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Versions: 00 01

Network Working Group                                            W. Ladd
Internet-Draft                                               UC Berkeley
Intended status: Standards Track                                P. Longa
Expires: September 28, 2017                           Microsoft Research
                                                               R. Barnes
                                                                 Mozilla
                                                          March 27, 2017


                                Curve4Q
                         draft-ladd-cfrg-4q-01

Abstract

   This document specifies Curve4Q, a twisted Edwards curve proposed in
   [Curve4Q] that takes advantage of arithmetic over the field
   GF(2^127-1) and two endomorphisms to achieve the speediest Diffie-
   Hellman key agreements over a group of order approximately 2^246,
   which provides around 128 bits of security.  Curve4Q implementations
   are more than two times faster than those of Curve25519 and, when not
   using endomorphisms, are between 1.2 and 1.6 times faster.

Status of This Memo

   This Internet-Draft is submitted in full conformance with the
   provisions of BCP 78 and BCP 79.

   Internet-Drafts are working documents of the Internet Engineering
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   Internet-Drafts are draft documents valid for a maximum of six months
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   This Internet-Draft will expire on September 28, 2017.

Copyright Notice

   Copyright (c) 2017 IETF Trust and the persons identified as the
   document authors.  All rights reserved.

   This document is subject to BCP 78 and the IETF Trust's Legal
   Provisions Relating to IETF Documents
   (http://trustee.ietf.org/license-info) in effect on the date of
   publication of this document.  Please review these documents



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   carefully, as they describe your rights and restrictions with respect
   to this document.  Code Components extracted from this document must
   include Simplified BSD License text as described in Section 4.e of
   the Trust Legal Provisions and are provided without warranty as
   described in the Simplified BSD License.

Table of Contents

   1.  Introduction  . . . . . . . . . . . . . . . . . . . . . . . .   2
   2.  Mathematical Prerequisites  . . . . . . . . . . . . . . . . .   3
   3.  Representation of Curve Points  . . . . . . . . . . . . . . .   4
   4.  Scalar multiplication . . . . . . . . . . . . . . . . . . . .   6
     4.1.  Alternative Point Representations and Addition Laws . . .   6
     4.2.  Multiplication without Endomorphisms  . . . . . . . . . .   8
     4.3.  Multiplication with Endomorphisms . . . . . . . . . . . .   9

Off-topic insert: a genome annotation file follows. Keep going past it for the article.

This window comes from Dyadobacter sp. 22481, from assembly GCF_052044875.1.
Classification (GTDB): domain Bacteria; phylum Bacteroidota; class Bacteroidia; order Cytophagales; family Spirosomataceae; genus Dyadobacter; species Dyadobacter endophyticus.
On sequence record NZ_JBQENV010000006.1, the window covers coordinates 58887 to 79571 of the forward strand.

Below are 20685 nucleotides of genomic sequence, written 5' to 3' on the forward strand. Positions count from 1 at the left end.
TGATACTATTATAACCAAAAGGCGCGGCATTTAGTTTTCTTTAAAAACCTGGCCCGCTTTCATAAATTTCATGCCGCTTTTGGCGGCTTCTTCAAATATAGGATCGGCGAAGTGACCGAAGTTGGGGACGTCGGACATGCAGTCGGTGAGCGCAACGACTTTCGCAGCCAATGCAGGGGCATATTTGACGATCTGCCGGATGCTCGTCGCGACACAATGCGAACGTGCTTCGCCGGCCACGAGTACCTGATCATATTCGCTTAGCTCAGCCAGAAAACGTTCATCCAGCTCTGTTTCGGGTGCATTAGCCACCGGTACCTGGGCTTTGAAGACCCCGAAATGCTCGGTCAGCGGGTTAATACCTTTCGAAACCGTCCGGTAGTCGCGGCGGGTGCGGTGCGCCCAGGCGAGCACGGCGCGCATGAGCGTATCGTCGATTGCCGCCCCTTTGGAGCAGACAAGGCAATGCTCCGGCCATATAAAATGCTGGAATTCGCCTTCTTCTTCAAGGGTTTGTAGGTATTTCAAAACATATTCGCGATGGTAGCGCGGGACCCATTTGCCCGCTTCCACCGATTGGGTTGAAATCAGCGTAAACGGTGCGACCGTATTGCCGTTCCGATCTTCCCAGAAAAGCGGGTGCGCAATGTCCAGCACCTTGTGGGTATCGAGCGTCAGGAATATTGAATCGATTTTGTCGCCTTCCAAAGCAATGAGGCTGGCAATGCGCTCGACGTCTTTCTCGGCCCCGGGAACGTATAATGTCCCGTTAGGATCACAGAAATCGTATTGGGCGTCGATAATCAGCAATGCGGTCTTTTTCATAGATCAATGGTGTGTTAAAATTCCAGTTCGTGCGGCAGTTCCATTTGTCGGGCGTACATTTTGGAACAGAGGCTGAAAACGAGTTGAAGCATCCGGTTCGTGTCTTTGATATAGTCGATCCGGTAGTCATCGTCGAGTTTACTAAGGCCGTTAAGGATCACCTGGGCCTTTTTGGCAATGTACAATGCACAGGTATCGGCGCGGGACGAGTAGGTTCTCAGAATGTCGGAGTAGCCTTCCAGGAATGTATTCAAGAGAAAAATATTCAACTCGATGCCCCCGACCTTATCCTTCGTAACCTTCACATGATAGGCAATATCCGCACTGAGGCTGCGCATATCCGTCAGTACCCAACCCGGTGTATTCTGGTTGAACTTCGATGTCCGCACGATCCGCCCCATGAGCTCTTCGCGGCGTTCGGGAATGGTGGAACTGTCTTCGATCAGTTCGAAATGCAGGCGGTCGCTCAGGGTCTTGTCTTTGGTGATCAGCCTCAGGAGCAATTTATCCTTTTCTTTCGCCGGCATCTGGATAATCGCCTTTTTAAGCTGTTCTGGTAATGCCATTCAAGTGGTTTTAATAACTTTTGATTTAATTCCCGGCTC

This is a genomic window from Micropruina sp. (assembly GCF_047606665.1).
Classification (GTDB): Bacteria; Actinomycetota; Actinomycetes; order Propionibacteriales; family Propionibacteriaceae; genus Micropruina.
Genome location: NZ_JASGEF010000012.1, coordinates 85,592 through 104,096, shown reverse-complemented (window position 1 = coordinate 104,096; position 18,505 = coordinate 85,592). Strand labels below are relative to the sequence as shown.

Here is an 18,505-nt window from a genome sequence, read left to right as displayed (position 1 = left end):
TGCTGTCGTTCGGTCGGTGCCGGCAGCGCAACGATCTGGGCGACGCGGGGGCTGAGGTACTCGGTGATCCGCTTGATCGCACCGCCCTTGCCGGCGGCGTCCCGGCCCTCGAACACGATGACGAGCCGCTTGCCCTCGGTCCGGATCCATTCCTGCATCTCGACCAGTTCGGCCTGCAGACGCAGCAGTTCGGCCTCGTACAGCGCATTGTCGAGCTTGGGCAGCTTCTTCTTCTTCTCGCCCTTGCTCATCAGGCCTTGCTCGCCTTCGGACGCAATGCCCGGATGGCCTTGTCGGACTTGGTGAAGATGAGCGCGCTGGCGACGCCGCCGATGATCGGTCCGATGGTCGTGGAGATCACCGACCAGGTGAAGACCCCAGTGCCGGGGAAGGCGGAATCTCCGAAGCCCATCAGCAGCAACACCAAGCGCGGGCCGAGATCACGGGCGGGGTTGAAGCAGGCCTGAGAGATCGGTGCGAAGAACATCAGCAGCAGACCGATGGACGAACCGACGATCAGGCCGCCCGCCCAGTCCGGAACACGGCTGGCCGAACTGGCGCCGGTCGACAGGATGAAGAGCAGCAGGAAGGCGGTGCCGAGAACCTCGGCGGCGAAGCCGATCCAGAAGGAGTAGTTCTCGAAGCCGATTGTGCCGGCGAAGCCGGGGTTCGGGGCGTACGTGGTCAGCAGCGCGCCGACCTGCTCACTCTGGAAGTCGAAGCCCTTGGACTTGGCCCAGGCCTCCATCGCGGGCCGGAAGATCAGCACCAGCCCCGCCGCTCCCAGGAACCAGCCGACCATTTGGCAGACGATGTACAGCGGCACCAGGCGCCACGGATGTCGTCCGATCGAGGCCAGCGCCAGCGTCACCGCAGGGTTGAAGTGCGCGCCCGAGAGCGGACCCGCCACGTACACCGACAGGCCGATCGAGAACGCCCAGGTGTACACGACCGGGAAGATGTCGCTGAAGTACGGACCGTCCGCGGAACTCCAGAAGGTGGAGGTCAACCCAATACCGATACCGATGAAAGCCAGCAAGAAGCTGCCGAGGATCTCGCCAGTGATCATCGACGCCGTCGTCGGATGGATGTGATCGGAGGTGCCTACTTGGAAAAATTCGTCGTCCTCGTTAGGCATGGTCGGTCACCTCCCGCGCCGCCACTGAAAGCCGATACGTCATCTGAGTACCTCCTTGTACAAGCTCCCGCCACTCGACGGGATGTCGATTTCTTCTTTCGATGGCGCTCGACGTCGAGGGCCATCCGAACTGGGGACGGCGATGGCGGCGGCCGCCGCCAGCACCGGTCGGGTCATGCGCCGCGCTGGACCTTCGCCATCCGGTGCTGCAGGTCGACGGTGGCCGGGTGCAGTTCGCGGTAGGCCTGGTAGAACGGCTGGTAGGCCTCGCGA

4.3.1.  Endomorphisms . . . . . . . . . . . . . . . . . . . .   9
       4.3.2.  Scalar Decomposition and Recoding . . . . . . . . . .  11
       4.3.3.  Final Computation . . . . . . . . . . . . . . . . . .  12
   5.  Diffie-Hellman Key Agreement  . . . . . . . . . . . . . . . .  13
   6.  IANA Considerations . . . . . . . . . . . . . . . . . . . . .  14
   7.  Security Considerations . . . . . . . . . . . . . . . . . . .  14
   8.  Informative References  . . . . . . . . . . . . . . . . . . .  15
   Appendix A.  Constants  . . . . . . . . . . . . . . . . . . . . .  16
   Appendix B.  Point Decompression  . . . . . . . . . . . . . . . .  18
   Authors' Addresses  . . . . . . . . . . . . . . . . . . . . . . .  20

1.  Introduction

   Public key cryptography continues to be computationally expensive,
   particularly on less powerful devices.  While recent advances in
   efficient formulas for addition and doubling have substantially
   reduced the cost of elliptic curve operations in terms of field
   operations, the number of group operations involved in scalar
   multiplication has not been reduced in the curves considered for IETF
   use.  Using curves with efficiently computable endomorphisms can
   reduce the number of group operations by turning one long scalar
   multiplication into the sum of several multiplications by smaller
   scalars, which can be evaluated more efficiently.

   For curves over quadratic extension fieldss, there are more
   endomorphism families to choose from, and the field operations are
   often more efficient compared to prime fields of the same size.  The
   ideal case is given by curves equipped with two distinct
   endomorphisms, so that it becomes possible to divide scalars into
   four parts.  We focus on curves defined over the field GF(p^2) for
   the Mersenne prime p = 2^127 - 1, which offers extremely efficient
   arithmetic.  Together, these improvements substantially reduce
   computation time compared to other proposed Diffie-Hellman key



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   exchange and digital signature schemes.  However, the combined
   availability of these features severely restricts the curves that can
   be used for cryptographic applications.

   As described in [Curve4Q], the elliptic curve "Curve4Q" defined in
   this document is a special instance of the recent endomorphism-based
   constructions from [Qcurve] and [GLV4], and is the only known
   elliptic curve that (1) permits a four dimensional decomposition
   (using two endomorphisms) over GF(p^2) and (2) has a large prime
   order subgroup.  The order of this subgroup is approximately 2^246,
   which provides around 128 bits of security.  No other known elliptic
   curve with such a decomposition has a larger prime order subgroup
   over this field.  This "uniqueness" allays concerns about selecting
   curves vulnerable to undisclosed attacks.

   Curve4Q can be used to implement Diffie-Hellman key exchange, as
   described below.  It is also possible to use Curve4Q as the basis for
   digital signature scheme (e.g., [SchnorrQ]).

2.  Mathematical Prerequisites